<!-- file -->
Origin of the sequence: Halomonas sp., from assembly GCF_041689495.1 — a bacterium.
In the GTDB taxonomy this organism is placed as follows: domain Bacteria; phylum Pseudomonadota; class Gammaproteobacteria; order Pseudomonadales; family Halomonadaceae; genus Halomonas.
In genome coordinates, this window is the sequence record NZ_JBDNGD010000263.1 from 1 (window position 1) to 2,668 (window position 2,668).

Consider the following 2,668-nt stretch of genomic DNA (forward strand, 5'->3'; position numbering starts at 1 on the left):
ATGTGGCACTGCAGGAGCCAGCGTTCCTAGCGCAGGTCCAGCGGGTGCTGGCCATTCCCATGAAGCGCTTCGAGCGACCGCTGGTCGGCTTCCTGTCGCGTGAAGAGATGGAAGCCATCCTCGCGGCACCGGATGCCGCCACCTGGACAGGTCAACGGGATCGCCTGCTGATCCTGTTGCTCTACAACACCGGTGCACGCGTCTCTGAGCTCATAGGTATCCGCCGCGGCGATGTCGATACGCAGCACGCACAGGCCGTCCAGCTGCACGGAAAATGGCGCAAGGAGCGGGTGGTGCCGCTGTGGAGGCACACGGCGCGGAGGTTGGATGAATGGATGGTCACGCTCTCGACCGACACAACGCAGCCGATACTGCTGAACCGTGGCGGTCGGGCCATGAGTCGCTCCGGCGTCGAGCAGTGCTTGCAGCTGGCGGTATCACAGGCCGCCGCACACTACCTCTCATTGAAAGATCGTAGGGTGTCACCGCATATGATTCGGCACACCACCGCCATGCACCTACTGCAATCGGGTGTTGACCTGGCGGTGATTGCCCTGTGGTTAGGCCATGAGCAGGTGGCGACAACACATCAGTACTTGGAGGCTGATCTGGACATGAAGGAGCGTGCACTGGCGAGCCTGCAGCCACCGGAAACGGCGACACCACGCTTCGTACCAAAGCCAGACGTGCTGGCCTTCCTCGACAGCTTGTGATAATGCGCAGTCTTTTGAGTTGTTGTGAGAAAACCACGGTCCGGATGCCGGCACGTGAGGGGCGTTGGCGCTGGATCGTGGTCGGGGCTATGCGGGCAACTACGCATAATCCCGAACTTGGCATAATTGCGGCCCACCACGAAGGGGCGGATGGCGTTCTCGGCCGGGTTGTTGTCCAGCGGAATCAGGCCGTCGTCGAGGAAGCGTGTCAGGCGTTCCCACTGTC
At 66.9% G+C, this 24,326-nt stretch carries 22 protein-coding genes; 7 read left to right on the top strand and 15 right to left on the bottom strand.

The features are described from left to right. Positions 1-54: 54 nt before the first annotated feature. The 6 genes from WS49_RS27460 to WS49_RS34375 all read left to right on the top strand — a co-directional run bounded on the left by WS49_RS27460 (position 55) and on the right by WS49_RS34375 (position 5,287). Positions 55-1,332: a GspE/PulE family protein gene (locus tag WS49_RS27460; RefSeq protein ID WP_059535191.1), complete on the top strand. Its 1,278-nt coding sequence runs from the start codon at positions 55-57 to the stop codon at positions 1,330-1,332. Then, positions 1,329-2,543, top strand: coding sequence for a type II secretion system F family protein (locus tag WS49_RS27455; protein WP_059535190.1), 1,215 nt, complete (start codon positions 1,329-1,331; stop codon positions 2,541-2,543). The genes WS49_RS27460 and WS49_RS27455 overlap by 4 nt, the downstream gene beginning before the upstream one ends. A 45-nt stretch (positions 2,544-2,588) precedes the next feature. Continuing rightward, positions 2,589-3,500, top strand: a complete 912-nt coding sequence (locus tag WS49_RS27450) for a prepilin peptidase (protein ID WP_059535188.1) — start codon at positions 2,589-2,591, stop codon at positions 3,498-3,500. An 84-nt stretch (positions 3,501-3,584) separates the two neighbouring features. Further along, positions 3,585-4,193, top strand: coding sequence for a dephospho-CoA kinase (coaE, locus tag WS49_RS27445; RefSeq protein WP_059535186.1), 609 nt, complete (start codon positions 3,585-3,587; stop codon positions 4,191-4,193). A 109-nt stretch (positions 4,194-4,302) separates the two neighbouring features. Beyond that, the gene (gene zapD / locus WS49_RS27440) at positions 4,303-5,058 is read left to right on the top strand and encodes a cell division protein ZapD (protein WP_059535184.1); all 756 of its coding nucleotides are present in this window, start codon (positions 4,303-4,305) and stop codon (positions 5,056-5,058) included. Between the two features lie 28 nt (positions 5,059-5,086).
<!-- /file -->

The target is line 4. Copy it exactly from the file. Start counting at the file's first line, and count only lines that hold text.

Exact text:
Consider the following 2,668-nt stretch of genomic DNA (forward strand, 5'->3'; position numbering starts at 1 on the left):